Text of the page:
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India’s ‘Agri-Waste’ Recycling Project Wins Prince William’s Earthshot Environmental Prize

Shivam Dwivedi
Shivam Dwivedi
William Earthshot Environmental Prize
David Oyelowo (left) announces Takachar, from India, as the winner of the Clean Our Air award (Pic Credit- The Hindu)

Vidyut Mohan-led Indian company Takachar won the "Clean our Air" prize for its cheap technology innovative machine which converts crop residues into fertilizer (sellable bio-products) so that farmers do not burn the agricultural waste and cause air pollution.

On October 17, a Delhi-based entrepreneur’s agricultural waste recycling project was named among the winners of Prince William’s inaugural Earthshot Prize, dubbed the “Eco Oscars”, at a gala ceremony in London, United Kingdom.

This prize was created by Prince William, the Duke of Cambridge and it was among five worldwide winners of the prize to reward those people trying to save our planet.

About Takachar:

Takachar was named a winner for its innovative technology which decreases the emissions of smoke by up to 98%, focused on helping improve the quality of air that currently decreases the population’s life expectancy by up to 5 years.

“Takachar has manufactured a small-scale, cheap, portable technology that attaches to tractors in remote farms. The machine transforms crop residues into sellable bio-products like fuel and fertilizer,” the Earthshot Prize notes in reference to the winning project. If further scaled, it could cut about a billion tonnes of carbon dioxide a year, seen as a win-win situation for India’s farmers and our fight against climate change at large.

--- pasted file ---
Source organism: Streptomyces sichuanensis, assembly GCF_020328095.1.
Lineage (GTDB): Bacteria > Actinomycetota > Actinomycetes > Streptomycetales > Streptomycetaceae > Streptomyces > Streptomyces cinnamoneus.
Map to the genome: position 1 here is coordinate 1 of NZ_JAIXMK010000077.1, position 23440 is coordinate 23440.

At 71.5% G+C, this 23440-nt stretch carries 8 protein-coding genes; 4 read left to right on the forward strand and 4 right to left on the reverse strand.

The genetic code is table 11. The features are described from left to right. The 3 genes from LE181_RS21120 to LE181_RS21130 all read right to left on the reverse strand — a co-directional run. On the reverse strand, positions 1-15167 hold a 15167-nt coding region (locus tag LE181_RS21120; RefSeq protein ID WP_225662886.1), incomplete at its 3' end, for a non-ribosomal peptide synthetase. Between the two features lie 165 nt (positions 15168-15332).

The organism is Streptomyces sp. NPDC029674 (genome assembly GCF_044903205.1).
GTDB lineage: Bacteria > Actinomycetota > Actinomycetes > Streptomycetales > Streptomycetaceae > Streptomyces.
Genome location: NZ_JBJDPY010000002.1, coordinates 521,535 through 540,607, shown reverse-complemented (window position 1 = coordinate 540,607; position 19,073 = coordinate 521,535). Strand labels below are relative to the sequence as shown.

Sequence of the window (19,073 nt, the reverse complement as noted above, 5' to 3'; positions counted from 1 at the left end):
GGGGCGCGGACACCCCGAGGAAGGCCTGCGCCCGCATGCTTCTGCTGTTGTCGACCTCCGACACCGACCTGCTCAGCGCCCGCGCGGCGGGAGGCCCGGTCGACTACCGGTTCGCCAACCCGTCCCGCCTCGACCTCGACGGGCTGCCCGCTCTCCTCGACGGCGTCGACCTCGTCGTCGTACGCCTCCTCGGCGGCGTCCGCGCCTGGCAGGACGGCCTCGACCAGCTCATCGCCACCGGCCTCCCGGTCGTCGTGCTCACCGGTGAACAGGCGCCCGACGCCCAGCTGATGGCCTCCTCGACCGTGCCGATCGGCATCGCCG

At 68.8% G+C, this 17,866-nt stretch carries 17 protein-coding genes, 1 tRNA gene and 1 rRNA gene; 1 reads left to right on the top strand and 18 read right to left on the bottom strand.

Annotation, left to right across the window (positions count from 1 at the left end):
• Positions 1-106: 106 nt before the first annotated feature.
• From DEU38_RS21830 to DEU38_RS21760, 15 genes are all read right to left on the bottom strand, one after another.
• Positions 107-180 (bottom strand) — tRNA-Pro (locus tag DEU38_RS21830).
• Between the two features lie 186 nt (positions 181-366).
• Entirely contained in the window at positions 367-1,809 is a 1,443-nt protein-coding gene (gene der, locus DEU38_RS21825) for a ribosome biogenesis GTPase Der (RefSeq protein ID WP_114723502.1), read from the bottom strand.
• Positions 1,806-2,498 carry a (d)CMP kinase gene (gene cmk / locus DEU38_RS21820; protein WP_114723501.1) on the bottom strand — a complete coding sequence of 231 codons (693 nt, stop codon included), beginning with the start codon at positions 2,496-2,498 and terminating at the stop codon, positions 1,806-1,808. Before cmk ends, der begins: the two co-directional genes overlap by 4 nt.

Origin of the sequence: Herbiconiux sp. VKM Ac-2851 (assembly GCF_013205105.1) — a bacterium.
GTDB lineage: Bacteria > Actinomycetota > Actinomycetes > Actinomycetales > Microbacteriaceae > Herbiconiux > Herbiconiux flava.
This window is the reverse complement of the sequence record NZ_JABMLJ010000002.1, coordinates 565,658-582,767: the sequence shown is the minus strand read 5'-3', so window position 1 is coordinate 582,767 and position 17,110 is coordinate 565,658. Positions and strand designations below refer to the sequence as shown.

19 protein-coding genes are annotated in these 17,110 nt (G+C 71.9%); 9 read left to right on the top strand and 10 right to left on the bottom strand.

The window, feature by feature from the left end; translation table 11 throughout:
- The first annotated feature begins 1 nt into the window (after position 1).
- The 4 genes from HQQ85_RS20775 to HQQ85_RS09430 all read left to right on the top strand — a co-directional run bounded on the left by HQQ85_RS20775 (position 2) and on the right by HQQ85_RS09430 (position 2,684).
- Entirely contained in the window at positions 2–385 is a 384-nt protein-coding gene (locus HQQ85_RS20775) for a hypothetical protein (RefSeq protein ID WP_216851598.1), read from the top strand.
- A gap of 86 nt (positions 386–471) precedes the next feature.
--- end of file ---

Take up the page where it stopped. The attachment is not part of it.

Apart from this, we produce about $120 billion of agricultural waste every year, globally. Farmers are unable to sell it- they often burn, with catastrophic consequences for human health and the environment. The burning of crop residues makes air polluted that in some areas has reduced the expectancy of life by a decade.

The selected 5 winners were connected to the eco-friendly awards ceremony by global broadcast, and no celebrities flew to London to attend the ceremony, no plastic was used to build the stage.

The inaugural winners were chosen from 5 different categories and were chosen from a shortlist of 15 by judges including broadcaster Sir David Attenborough, actress Cate Blanchett, and singer Shakira.

Costa Rica was declared as the winner in the “protect and restore nature” category for a scheme paying local citizens to restore natural ecosystems that have led to a revival of the rainforest.

A project run by two friends who are growing coral in the Bahamas designed to protect & restore the world’s dying coral reefs won the prize in the “revive our oceans” category. 

The London Awards ceremony:

Each winner was awarded a one-of-a-kind prize medal, created by award-winning Dutch artist Christien Meindertsma, motivated by the iconic ‘Earthrise’ photo taken of the earth from space from the Apollo 8 mission in 1968 and manufactured from recycled materials.

All 15 finalists will receive support from the Earthshot Prize Global Alliance, a network of philanthropies, NGOs, and private sector businesses around the world that will assist scale their solutions.

The London awards ceremony concluded by declaring the Earthshot Prize will travel to the U.S. in 2022, with nominations for the 2022 prize to open in January.

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